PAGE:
Public higher education would suffer a reduction in funding under New York Gov. Andrew Cuomo’s proposed fiscal year 2021-22 state budget, which is contingent on $15 billion of federal support.
New York state’s revenue has suffered an estimated $19.7 billion reduction since the coronavirus pandemic, Cuomo said in his budget address on Jan. 19. In the worst case scenario, the state would only receive $6 billion in federal relief, which would force the state to make further budget cuts. Under Cuomo’s proposal, higher education would receive around $11.1 billion, a 9.2% reduction from the previous fiscal year when adjusting for inflation.
According to the state’s budget statistics webpage, the State University of New York (SUNY) system, whose budget totaled $8.5 billion during the 2020-21 fiscal year, would receive $8.73 billion in state funding, a 2% cut when adjusting for inflation. The biggest funding cut would affect the City University of New York (CUNY) system, which would experience a 37.4% reduction in funding when adjusted for inflation.
SUNY and CUNY’s operating budgets will both suffer a 5% reduction in state support beginning in the 2021 academic year, according to the budget briefing book. Although SUNY and CUNY campuses would still receive full state support for employee benefits and debt services. The budget would also extend a funding plan that would prevent tuition spikes until the 2025 academic year.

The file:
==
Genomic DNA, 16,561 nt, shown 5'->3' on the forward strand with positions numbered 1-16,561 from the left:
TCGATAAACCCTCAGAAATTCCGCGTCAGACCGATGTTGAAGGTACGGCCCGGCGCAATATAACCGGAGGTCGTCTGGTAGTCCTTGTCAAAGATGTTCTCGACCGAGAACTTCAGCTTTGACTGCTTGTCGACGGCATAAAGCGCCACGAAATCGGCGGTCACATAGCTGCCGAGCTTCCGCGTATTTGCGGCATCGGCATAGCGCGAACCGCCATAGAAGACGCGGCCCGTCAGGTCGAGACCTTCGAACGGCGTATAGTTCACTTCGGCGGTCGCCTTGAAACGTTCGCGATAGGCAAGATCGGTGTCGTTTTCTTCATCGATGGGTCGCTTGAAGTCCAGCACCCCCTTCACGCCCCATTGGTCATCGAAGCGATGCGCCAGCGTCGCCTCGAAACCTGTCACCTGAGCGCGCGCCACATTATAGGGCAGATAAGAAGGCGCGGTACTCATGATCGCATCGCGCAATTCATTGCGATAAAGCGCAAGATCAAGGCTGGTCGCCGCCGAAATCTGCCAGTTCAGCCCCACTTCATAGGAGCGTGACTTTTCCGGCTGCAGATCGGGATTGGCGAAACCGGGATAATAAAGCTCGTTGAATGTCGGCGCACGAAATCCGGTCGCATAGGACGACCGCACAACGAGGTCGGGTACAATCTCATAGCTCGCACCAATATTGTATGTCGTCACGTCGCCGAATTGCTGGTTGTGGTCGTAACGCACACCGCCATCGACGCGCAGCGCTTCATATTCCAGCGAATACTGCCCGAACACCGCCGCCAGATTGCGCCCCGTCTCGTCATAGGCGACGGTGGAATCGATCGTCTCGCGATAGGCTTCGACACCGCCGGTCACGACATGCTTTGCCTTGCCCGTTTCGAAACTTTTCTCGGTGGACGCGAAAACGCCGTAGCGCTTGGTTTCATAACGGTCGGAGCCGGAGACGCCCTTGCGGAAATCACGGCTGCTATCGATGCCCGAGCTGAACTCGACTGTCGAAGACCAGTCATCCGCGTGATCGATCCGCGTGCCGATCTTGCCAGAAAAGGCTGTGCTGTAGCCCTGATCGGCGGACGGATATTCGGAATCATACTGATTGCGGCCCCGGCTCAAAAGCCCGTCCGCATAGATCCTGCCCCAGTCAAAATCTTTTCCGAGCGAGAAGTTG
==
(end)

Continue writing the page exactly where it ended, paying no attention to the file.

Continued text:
The Higher Education Service Corporation, which distributes grants, scholarships and financial aid to eligible students and received $800 million in state funding in 2020-21, would receive $827 million under the proposal, a less than 1% reduction when adjusted for inflation.
To offset the deficit brought on by the coronavirus crisis and its reduction in revenue, Stony Brook University started their Strategic Budget Initiative to enact systemic change to the university’s budget. The initiative is currently in the process of analyzing recommendations brought by the university’s five budget task forces.
According to the university’s budget office, Stony Brook University received $4.35 million in the 2018-19 fiscal year from the state for their operating budget. It is not yet clear if, or how much funding would be cut from Stony Brook’s state support.
Stony Brook University President Maurie McInnis highlighted the positive aspects of the proposed state budget, including the funding of differential tuition for SUNY’s four research universities and reduced regulation for the approval of new academic programs, in a campus wide email on Feb. 12.
“Enacting the governor’s proposals for SUNY and the university centers is our top priority for the current legislative session. We will know more about what is included in the final FY22 state budget on April 1,” McInnis wrote in the email.